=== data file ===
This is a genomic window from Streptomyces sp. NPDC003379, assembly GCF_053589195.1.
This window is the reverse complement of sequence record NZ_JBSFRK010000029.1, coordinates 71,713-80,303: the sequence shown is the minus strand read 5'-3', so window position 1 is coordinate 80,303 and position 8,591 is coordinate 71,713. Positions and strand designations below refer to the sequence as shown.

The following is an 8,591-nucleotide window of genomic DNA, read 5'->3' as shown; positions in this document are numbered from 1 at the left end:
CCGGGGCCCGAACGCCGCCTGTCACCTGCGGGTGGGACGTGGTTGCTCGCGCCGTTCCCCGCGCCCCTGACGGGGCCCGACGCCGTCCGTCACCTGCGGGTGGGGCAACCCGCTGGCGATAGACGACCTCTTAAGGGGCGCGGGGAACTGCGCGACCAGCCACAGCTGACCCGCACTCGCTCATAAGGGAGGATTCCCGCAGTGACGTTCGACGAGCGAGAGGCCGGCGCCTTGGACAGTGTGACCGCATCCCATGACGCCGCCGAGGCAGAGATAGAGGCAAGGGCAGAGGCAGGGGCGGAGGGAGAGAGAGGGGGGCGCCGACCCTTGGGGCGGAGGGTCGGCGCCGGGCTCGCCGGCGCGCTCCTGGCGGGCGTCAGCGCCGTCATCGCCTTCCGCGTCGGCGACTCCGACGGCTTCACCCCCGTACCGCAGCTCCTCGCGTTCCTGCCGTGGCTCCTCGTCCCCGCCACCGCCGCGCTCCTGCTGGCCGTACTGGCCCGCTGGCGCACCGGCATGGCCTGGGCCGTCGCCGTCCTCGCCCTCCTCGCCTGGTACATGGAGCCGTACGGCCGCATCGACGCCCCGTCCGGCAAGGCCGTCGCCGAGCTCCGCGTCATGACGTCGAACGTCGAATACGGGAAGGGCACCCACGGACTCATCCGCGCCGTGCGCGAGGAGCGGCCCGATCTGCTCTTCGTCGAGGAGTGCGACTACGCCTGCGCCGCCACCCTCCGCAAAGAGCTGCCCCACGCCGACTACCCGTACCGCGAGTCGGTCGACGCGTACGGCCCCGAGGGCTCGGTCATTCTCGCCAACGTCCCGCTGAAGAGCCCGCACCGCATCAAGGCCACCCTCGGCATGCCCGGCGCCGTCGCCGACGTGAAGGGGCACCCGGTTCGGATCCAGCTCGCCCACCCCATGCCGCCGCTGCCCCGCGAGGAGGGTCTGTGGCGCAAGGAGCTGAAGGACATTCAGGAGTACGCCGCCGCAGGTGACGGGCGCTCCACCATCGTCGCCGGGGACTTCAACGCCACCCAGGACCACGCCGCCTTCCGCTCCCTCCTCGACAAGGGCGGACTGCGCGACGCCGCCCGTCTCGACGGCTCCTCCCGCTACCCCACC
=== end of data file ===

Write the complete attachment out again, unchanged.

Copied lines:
This is a genomic window from Streptomyces sp. NPDC003379, assembly GCF_053589195.1.
This window is the reverse complement of sequence record NZ_JBSFRK010000029.1, coordinates 71,713-80,303: the sequence shown is the minus strand read 5'-3', so window position 1 is coordinate 80,303 and position 8,591 is coordinate 71,713. Positions and strand designations below refer to the sequence as shown.

The following is an 8,591-nucleotide window of genomic DNA, read 5'->3' as shown; positions in this document are numbered from 1 at the left end:
CCGGGGCCCGAACGCCGCCTGTCACCTGCGGGTGGGACGTGGTTGCTCGCGCCGTTCCCCGCGCCCCTGACGGGGCCCGACGCCGTCCGTCACCTGCGGGTGGGGCAACCCGCTGGCGATAGACGACCTCTTAAGGGGCGCGGGGAACTGCGCGACCAGCCACAGCTGACCCGCACTCGCTCATAAGGGAGGATTCCCGCAGTGACGTTCGACGAGCGAGAGGCCGGCGCCTTGGACAGTGTGACCGCATCCCATGACGCCGCCGAGGCAGAGATAGAGGCAAGGGCAGAGGCAGGGGCGGAGGGAGAGAGAGGGGGGCGCCGACCCTTGGGGCGGAGGGTCGGCGCCGGGCTCGCCGGCGCGCTCCTGGCGGGCGTCAGCGCCGTCATCGCCTTCCGCGTCGGCGACTCCGACGGCTTCACCCCCGTACCGCAGCTCCTCGCGTTCCTGCCGTGGCTCCTCGTCCCCGCCACCGCCGCGCTCCTGCTGGCCGTACTGGCCCGCTGGCGCACCGGCATGGCCTGGGCCGTCGCCGTCCTCGCCCTCCTCGCCTGGTACATGGAGCCGTACGGCCGCATCGACGCCCCGTCCGGCAAGGCCGTCGCCGAGCTCCGCGTCATGACGTCGAACGTCGAATACGGGAAGGGCACCCACGGACTCATCCGCGCCGTGCGCGAGGAGCGGCCCGATCTGCTCTTCGTCGAGGAGTGCGACTACGCCTGCGCCGCCACCCTCCGCAAAGAGCTGCCCCACGCCGACTACCCGTACCGCGAGTCGGTCGACGCGTACGGCCCCGAGGGCTCGGTCATTCTCGCCAACGTCCCGCTGAAGAGCCCGCACCGCATCAAGGCCACCCTCGGCATGCCCGGCGCCGTCGCCGACGTGAAGGGGCACCCGGTTCGGATCCAGCTCGCCCACCCCATGCCGCCGCTGCCCCGCGAGGAGGGTCTGTGGCGCAAGGAGCTGAAGGACATTCAGGAGTACGCCGCCGCAGGTGACGGGCGCTCCACCATCGTCGCCGGGGACTTCAACGCCACCCAGGACCACGCCGCCTTCCGCTCCCTCCTCGACAAGGGCGGACTGCGCGACGCCGCCCGTCTCGACGGCTCCTCCCGCTACCCCACC